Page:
Monday, January 17, 2022

The Top 8 Covered Bridges in Indiana

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Jackson Covered Bridge
Jackson Covered Bridge by
Rosenthal, James W.

Imagine strolling through a back road and stumbling upon a structure that does not look like it belongs to this time; that is the beauty of seeing a covered bridge. When you see them in the middle of trees with the soft sound of running water underneath, it almost feels like they have the power to transport someone to a different era,  where people still used horse and carriages. The covered bridges in Indiana are not rare sights since it is home to 98 bridges; the Parke County has 31 still in use.

Quick History

Besides having a beautiful exterior, these covered bridges had a purpose. They were constructed over a wooden footbridge to prevent the wood from deteriorating over time – due to the weather or a natural force and to ensure the limber’s longevity. They were also helpful in stopping the horses from spooking by the sound of water flowing underneath. The couples used it as a meeting place, and political and religious rallies were held inside the bridges.

The construction of these covered bridges in Indiana began in the 1830s, and went on till the early 1900s. J. J. Daniels, Joseph A. Britton, and A. M. Kennedy were the builder of most of the bridges. The former two lived in the Rockville area, whereas the latter lived in the Rushville area. It’s also why Park County has a heavy count of bridges than all of the counties in the state of Indiana – and why Parke County claims itself as the ‘covered bridge capital’ of the world. The Indiana County Parks & Trails maintains the covered bridges in Indiana.

While at one time there were more than 500 covered bridges in Indiana, the number of those bridges have decreased. The reasons were many – natural disasters, arson, or general neglect. Today, some are being restored slowly with the help of funding. And those bridges that were destroyed are being rebuilt to pay homage to the original ones. Bridgeton Bridge, Bridgeton, Parke County, this bridge was destroyed by fire in 2005 but was rebuilt again in 2006. 

Bridgeto Bridge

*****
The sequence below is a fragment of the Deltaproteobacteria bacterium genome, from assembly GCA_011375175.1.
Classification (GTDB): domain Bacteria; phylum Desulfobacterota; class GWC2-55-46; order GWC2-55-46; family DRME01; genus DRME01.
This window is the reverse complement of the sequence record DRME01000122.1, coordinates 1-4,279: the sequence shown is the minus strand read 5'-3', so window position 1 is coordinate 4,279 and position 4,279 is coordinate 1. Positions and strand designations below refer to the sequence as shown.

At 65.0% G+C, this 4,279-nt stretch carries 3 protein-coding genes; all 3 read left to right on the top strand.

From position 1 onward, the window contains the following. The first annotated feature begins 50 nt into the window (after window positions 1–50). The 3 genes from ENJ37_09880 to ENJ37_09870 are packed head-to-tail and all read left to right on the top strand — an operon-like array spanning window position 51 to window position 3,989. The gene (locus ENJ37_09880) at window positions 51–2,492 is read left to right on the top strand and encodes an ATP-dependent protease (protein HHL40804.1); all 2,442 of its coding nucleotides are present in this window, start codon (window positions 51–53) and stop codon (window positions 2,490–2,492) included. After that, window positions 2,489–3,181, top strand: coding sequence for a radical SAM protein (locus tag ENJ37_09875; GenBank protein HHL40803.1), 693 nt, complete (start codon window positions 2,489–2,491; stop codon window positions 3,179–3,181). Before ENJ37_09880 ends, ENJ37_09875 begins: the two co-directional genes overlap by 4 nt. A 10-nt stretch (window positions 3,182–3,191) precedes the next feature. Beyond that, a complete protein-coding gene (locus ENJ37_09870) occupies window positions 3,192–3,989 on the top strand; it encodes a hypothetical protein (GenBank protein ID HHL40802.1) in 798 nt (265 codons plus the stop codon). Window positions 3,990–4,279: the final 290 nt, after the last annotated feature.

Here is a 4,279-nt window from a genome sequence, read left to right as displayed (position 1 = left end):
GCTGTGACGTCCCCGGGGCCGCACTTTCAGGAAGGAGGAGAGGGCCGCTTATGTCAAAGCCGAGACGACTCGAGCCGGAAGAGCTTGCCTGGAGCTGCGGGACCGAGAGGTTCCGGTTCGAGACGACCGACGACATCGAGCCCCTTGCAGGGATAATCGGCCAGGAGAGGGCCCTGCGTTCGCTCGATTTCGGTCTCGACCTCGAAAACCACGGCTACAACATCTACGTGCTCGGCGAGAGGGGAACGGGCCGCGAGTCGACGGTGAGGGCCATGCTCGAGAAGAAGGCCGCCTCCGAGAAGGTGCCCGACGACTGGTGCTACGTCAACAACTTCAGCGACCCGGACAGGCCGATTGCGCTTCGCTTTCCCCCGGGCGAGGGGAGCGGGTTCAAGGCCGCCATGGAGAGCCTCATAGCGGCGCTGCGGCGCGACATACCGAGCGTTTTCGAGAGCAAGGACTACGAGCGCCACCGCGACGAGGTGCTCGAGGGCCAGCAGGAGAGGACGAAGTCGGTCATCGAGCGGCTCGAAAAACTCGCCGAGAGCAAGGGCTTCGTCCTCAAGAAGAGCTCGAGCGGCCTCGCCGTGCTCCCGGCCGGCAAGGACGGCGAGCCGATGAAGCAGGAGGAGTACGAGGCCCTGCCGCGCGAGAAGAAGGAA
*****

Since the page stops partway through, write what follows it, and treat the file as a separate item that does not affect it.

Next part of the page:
Bridgeton Bridge, over Raccoon Creek, Parke County- by US Department of State

Then there is the Mansfield Bridge (Mansfield, Parke County), which had its roof and span ripped off by the wind in 2006 and restored in 2007.

Mansfield Bridge
Mansfield Bridge- by HystericalMark



Many bridges we see today are made of trusses, and the same concept was used in the covered bridges.  A truss has connected elements typically in a triangular form that makes it the bridge’s load-bearing member. These trusses carry the compression and tension due to the weight of vehicles crossing on the bridge.

The key design that was used for the building of covered bridges was Burr Truss. It was invented in 1804 by Theodore Burr, and he patented it on April 3, 1817. This design includes an arch with multiple king post trusses like King post, Queen post, Lattice, and Howe. ‘Farmer’s Almanac,’ an annual American periodical, provided the information that the color “Barn Red” of the covered bridges’ exterior comes from the mixture of orange-tinted linseed oil and ferrous oxide.

Different types of wood were used for different parts of the structure, such as Cedar for the roof. Supports were made of tulip poplar, pinewood was used for sides, and the floors were made of oak. Tulip poplar was found in a generous amount, and it”s wood had a chemical to repel termites and bugs.

Parke County Covered Bridge Festival

The Parke County Covered Bridge Festival is a celebration to commemorate the covered bridges’ history in Indiana. It is celebrated over 10 days in October and involves showcasing 31 of Parke County-covered bridges that allow tourists to visit these sites by following a loop trail in a map they are provided.

The thing that began as a small three-day festival held by Rockville’s local women now has become a massive annual event where more than two million people attend this festival each year. When the first festival was held in Rockville in 1857, it was just a farmers market that locals started to accommodate the curious visitors who wished to see all the bridges but didn’t know where to go. They created a map that comprises four paths that will cover all  31 bridges.